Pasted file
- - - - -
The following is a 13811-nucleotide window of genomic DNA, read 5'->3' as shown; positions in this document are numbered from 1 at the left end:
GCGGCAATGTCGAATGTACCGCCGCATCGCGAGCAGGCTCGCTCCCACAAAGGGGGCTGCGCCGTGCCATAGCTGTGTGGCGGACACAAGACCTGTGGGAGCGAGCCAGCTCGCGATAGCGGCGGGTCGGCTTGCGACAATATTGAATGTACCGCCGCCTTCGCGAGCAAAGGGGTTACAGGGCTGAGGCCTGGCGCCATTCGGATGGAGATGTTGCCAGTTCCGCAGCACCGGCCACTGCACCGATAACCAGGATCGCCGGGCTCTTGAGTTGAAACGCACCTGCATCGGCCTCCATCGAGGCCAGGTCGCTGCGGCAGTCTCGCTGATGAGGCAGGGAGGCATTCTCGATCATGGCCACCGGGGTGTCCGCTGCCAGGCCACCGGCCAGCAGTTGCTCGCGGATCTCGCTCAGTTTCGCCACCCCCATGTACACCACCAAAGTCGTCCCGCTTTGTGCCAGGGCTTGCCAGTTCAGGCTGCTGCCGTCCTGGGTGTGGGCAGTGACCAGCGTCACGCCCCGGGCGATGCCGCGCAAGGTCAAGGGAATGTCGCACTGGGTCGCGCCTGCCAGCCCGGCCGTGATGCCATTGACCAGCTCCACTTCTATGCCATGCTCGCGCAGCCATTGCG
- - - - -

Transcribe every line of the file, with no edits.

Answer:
The following is a 13811-nucleotide window of genomic DNA, read 5'->3' as shown; positions in this document are numbered from 1 at the left end:
GCGGCAATGTCGAATGTACCGCCGCATCGCGAGCAGGCTCGCTCCCACAAAGGGGGCTGCGCCGTGCCATAGCTGTGTGGCGGACACAAGACCTGTGGGAGCGAGCCAGCTCGCGATAGCGGCGGGTCGGCTTGCGACAATATTGAATGTACCGCCGCCTTCGCGAGCAAAGGGGTTACAGGGCTGAGGCCTGGCGCCATTCGGATGGAGATGTTGCCAGTTCCGCAGCACCGGCCACTGCACCGATAACCAGGATCGCCGGGCTCTTGAGTTGAAACGCACCTGCATCGGCCTCCATCGAGGCCAGGTCGCTGCGGCAGTCTCGCTGATGAGGCAGGGAGGCATTCTCGATCATGGCCACCGGGGTGTCCGCTGCCAGGCCACCGGCCAGCAGTTGCTCGCGGATCTCGCTCAGTTTCGCCACCCCCATGTACACCACCAAAGTCGTCCCGCTTTGTGCCAGGGCTTGCCAGTTCAGGCTGCTGCCGTCCTGGGTGTGGGCAGTGACCAGCGTCACGCCCCGGGCGATGCCGCGCAAGGTCAAGGGAATGTCGCACTGGGTCGCGCCTGCCAGCCCGGCCGTGATGCCATTGACCAGCTCCACTTCTATGCCATGCTCGCGCAGCCATTGCG